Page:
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Annually, nearly 5,000 high school girls' basketball players earn a full-ride Division I scholarship. In 1992, only one was Native American: Blackfeet Nation’s Malia Kipp. Living in two worlds presented challenges and so did the pressure to succeed as a University of Montana Lady Griz. Through the support of her family and community, she carried the burden with resilience, grace and grit. Described by her Chief as “a warrior,” she blazed a trail – and heroic legacy – for other Native girls to follow.
FEATURING BARBARA "MALIA" KIPP
Barbara Malia Kipp was born and raised on the Blackfeet Nation in Browning, Montana. She is an enrolled member of the Blackfeet Tribe, as well as an Oneida and Norwegian descendant.
Her first name, Barbara, is in honor of her mom and both of her grandmas. Her middle name, Malia, is one her mother fell in love with when attending the University of Hawaii while her parents were living on the Kwajalein Atoll in the Marshall Islands. Her father’s last name is a respected name on the Blackfeet Indian Reservation and has a long history in Montana.
Growing up, Malia loved spending time with her grandfolks, Indian dancing, being outdoors, playing sports, and riding horses with her siblings. She feels fortunate to have three sisters and three brothers as well as an extended family that includes many cousins who have supported and encouraged her.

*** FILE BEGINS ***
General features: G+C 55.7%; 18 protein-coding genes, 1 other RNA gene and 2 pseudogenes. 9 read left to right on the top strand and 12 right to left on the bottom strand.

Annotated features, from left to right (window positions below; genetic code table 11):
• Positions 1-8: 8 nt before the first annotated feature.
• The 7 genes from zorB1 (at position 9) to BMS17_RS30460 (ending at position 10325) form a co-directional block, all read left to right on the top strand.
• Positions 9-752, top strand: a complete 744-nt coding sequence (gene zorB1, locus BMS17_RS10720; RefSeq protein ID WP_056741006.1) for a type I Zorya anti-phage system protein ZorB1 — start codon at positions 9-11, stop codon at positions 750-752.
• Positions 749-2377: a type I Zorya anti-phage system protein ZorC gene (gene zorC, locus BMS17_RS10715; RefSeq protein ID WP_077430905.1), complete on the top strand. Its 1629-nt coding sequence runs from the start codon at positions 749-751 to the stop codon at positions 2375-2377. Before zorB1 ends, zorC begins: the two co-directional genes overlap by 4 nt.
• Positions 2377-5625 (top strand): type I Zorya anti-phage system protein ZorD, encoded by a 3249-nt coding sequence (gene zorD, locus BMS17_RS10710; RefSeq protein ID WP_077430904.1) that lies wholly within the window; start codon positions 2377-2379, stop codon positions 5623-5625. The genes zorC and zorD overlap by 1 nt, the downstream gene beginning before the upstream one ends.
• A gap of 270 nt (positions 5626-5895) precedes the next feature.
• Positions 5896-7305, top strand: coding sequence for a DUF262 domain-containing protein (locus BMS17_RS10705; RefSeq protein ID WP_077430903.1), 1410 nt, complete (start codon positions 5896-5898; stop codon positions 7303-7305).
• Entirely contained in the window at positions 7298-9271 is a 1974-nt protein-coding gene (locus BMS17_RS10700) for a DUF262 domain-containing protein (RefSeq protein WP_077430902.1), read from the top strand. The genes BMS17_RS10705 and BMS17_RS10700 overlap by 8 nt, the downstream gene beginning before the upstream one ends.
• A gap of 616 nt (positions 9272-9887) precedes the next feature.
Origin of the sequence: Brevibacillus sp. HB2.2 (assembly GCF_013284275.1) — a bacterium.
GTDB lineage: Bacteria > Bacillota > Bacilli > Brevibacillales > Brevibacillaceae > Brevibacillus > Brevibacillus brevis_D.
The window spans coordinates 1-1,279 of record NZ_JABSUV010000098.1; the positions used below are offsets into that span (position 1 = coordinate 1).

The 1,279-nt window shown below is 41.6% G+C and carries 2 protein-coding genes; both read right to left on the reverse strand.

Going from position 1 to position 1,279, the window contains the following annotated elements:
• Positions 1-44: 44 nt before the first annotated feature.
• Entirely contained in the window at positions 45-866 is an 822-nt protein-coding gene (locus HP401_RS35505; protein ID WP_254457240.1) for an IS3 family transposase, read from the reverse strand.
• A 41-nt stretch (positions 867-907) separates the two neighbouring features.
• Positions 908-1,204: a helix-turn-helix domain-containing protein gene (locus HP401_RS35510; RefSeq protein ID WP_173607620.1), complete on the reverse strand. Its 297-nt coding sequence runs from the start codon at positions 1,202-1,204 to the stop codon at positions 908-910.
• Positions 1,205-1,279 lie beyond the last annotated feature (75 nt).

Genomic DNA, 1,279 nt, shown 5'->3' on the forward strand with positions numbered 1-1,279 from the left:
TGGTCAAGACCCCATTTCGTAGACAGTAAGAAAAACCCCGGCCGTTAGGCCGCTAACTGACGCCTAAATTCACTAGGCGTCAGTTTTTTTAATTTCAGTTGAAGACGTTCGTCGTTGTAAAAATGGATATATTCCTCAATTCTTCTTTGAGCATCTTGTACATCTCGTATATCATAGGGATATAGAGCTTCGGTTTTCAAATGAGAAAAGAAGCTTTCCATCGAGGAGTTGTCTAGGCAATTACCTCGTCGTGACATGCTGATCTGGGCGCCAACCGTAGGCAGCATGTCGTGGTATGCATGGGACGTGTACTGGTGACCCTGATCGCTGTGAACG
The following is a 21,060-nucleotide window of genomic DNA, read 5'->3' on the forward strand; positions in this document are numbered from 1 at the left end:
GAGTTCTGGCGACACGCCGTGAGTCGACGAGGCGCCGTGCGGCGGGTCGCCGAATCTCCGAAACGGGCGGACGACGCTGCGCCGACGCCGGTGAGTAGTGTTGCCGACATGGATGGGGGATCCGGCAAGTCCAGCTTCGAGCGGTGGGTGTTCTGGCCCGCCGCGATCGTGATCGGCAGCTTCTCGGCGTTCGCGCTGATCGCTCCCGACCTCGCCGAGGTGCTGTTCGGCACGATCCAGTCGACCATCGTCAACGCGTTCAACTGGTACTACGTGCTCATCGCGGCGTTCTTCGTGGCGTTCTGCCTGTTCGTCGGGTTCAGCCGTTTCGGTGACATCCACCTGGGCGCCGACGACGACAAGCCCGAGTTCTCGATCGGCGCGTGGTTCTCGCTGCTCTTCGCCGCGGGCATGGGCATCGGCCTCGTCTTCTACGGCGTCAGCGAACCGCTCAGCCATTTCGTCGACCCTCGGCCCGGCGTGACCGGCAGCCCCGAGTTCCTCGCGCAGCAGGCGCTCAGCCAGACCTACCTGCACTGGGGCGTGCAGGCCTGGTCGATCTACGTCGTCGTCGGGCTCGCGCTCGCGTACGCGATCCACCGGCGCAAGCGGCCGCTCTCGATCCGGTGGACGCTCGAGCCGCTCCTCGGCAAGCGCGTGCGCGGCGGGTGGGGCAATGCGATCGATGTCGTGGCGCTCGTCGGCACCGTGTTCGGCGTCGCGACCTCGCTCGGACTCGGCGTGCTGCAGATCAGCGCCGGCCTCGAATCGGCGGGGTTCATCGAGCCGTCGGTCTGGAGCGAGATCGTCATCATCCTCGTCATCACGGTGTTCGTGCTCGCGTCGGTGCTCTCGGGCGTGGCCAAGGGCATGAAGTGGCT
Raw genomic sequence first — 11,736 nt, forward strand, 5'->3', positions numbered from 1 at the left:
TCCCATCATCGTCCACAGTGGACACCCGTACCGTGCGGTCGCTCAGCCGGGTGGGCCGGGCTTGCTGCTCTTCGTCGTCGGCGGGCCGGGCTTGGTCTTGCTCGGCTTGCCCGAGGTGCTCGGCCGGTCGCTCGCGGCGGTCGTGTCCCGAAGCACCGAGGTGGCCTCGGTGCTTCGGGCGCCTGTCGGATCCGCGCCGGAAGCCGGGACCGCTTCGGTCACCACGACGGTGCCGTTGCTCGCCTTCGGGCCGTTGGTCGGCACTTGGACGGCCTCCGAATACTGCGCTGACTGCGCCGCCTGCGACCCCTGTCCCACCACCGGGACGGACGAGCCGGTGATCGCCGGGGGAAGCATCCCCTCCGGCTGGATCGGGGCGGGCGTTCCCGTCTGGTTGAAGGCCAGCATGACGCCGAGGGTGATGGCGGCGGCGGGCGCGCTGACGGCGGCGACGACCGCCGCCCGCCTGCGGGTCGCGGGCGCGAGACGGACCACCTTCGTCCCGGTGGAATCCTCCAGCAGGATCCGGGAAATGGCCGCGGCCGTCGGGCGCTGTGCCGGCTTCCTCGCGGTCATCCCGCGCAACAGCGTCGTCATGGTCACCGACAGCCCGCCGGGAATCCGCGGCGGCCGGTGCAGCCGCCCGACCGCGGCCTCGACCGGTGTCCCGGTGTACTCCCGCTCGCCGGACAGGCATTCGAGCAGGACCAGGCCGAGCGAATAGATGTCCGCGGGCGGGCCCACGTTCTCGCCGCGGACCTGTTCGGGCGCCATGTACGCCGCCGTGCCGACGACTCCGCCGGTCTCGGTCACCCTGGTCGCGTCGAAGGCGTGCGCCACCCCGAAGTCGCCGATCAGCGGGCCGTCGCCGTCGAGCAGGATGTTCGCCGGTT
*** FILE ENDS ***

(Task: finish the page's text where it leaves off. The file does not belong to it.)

Kipp graduated with honors from Browning High School in 1992, lettering in three sports all four years, earning athletic records still standing today. She made history by becoming the first female tribal member in Montana to earn a full-ride scholarship to play Division I college basketball.
Her tenure as a University of Montana Lady Griz, under legendary coach Robin Selvig, paved the way for another record-breaking moment … her induction into the Montana Indian Athletic Hall of Fame as its first female member.
Malia has been a Registered Nurse for 22 years and is privileged to serve her elders and community. She is blessed to be the mother of four brilliant and amazing children. Throughout her life, she has been inspired by words spoken and lived by her Grandma Kipp, "No one said life would be easy, just know that it will be worth it.”
As a former Lady Griz, Megan Harrington was a teammate of Malia Kipp’s at the University of Montana. She is an Emmy®, Gabriel, and Christopher Award-winning filmmaker and Senior Producer at Family Theater Productions. Her passion is telling inspiring true stories that showcase the true, good, and beautiful. Harrington’s documentary credits include: The Dating Project, PRAY: The Story of Patrick Peyton, The House That Rob Built, and Hour of Our Death.
Jonathan Cipiti is an Emmy®, Gabriel, and Christopher Award-winning director based out of New York. He has a strong passion for documentaries and believes in the transformational power that sharing someone’s story can have on the world. He has traveled around the world sharing the stories of others in hopes to impact and inspire. Cipiti’s documentary works include: The Dating Project, Abstraction, Silence and Beauty, PRAY: The Story of Patrick Peyton, The House That Rob Built, and Hour of Our Death.
THE PRODUCTION TEAM
PRODUCED BY: Megan Harrington
CULTURAL CONSULTING PRODUCER: Barbara "Malia" Kipp
EXECUTIVE PRODUCERS: David L. Guffey, Raymond Ekness, & John Priddy
WRITTEN BY: Megan Harrington & Jonathan Cipiti
DIRECTOR OF PHOTOGRAPHY: Stephen Caserta
EDITED BY: Jonathan Cipiti
ORIGINAL SCORE BY: Grant Fonda